Why Do People Tend to Infer “Ought” From “Is”? The Role of Biases in Explanation

Christina M. Tworek, Andrei Cimpian

Research output: Contribution to journalArticle

Abstract

People tend to judge what is typical as also good and appropriate—as what ought to be. What accounts for the prevalence of these judgments, given that their validity is at best uncertain? We hypothesized that the tendency to reason from “is” to “ought” is due in part to a systematic bias in people’s (nonmoral) explanations, whereby regularities (e.g., giving roses on Valentine’s Day) are explained predominantly via inherent or intrinsic facts (e.g., roses are beautiful). In turn, these inherence-biased explanations lead to value-laden downstream conclusions (e.g., it is good to give roses). Consistent with this proposal, results from five studies (N = 629 children and adults) suggested that, from an early age, the bias toward inherence in explanations fosters inferences that imbue observed reality with value. Given that explanations fundamentally determine how people understand the world, the bias toward inherence in these judgments is likely to exert substantial influence over sociomoral understanding.

Original languageEnglish (US)
Pages (from-to)1109-1122
Number of pages14
JournalPsychological Science
Volume27
Issue number8
DOIs
StatePublished - Aug 1 2016

Keywords

  • cognitive development
  • explanation
  • inherence heuristic
  • open data
  • open materials
  • preregistered
  • sociomoral judgments

ASJC Scopus subject areas

  • Psychology(all)

Cite this

Why Do People Tend to Infer “Ought” From “Is”? The Role of Biases in Explanation. / Tworek, Christina M.; Cimpian, Andrei.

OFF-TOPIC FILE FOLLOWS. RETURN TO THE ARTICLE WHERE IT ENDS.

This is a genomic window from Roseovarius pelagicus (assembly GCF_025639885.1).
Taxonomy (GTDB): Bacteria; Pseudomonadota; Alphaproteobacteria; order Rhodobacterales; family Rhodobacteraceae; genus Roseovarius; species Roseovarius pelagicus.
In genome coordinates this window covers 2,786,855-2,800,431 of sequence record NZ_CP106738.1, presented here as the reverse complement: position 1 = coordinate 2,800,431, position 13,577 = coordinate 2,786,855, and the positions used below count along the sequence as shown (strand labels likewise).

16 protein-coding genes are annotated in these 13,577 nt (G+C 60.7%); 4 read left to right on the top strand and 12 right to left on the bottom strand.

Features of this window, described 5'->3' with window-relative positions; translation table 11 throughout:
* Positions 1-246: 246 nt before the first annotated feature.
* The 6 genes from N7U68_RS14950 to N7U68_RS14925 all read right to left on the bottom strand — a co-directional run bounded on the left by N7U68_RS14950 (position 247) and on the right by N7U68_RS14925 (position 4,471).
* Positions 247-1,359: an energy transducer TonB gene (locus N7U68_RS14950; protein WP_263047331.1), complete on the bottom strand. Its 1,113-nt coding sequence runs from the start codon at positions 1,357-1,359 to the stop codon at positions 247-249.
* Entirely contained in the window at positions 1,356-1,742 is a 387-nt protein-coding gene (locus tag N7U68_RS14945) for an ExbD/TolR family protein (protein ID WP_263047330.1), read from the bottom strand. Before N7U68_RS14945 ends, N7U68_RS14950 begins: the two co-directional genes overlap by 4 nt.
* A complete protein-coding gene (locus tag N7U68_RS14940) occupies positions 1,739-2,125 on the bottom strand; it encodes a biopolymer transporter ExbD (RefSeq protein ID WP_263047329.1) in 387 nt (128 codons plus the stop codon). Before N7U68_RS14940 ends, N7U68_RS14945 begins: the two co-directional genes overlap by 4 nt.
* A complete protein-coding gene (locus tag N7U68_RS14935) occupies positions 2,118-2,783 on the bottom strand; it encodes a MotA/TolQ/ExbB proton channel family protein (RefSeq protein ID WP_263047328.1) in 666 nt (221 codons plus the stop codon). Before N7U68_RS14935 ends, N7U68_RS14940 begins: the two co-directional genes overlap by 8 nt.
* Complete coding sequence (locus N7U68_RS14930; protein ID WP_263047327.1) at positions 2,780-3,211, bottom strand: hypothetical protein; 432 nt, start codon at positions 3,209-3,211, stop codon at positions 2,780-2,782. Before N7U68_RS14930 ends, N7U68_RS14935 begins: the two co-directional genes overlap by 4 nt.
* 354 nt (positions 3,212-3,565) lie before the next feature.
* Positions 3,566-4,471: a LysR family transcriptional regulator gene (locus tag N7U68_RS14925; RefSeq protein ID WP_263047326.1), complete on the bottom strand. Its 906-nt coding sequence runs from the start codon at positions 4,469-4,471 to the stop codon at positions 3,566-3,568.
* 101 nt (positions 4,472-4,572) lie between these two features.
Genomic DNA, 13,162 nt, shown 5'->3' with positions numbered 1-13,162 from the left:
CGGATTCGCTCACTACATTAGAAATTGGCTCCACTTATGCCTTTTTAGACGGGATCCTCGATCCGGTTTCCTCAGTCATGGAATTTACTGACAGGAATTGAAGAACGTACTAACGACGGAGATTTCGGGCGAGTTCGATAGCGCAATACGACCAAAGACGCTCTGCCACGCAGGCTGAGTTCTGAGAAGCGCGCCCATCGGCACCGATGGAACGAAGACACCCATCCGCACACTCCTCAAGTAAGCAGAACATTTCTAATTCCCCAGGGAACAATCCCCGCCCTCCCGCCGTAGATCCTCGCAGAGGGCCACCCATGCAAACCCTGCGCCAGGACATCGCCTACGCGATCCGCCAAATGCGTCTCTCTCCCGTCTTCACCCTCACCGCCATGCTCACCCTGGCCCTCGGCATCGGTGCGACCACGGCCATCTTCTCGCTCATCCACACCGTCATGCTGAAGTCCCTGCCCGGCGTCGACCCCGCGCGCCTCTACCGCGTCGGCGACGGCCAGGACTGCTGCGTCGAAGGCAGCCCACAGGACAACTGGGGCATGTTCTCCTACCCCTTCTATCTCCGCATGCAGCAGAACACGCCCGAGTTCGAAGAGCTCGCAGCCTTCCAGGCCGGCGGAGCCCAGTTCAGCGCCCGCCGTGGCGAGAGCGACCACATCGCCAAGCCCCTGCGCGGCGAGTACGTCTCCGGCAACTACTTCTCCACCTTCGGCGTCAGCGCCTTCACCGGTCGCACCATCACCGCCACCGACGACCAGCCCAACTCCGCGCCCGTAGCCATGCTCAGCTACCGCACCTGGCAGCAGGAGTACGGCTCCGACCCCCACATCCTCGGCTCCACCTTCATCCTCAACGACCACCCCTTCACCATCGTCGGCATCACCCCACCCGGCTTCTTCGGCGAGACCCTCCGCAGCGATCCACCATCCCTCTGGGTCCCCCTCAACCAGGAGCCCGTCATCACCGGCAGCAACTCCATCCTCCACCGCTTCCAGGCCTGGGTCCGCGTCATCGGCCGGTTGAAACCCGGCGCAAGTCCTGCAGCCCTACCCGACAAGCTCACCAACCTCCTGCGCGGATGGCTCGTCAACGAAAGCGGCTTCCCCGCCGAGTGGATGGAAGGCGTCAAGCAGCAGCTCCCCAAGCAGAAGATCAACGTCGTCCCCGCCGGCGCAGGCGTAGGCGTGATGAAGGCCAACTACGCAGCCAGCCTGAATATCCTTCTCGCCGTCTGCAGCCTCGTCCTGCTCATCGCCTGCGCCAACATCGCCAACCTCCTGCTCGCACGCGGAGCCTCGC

In: Psychological Science, Vol. 27, No. 8, 01.08.2016, p. 1109-1122.

Research output: Contribution to journalArticle

@article{8ae6102c230742689474a1dbb3f0b446,
title = "Why Do People Tend to Infer “Ought” From “Is”? The Role of Biases in Explanation",
abstract = "People tend to judge what is typical as also good and appropriate—as what ought to be. What accounts for the prevalence of these judgments, given that their validity is at best uncertain? We hypothesized that the tendency to reason from “is” to “ought” is due in part to a systematic bias in people’s (nonmoral) explanations, whereby regularities (e.g., giving roses on Valentine’s Day) are explained predominantly via inherent or intrinsic facts (e.g., roses are beautiful). In turn, these inherence-biased explanations lead to value-laden downstream conclusions (e.g., it is good to give roses). Consistent with this proposal, results from five studies (N = 629 children and adults) suggested that, from an early age, the bias toward inherence in explanations fosters inferences that imbue observed reality with value. Given that explanations fundamentally determine how people understand the world, the bias toward inherence in these judgments is likely to exert substantial influence over sociomoral understanding.",
keywords = "cognitive development, explanation, inherence heuristic, open data, open materials, preregistered, sociomoral judgments",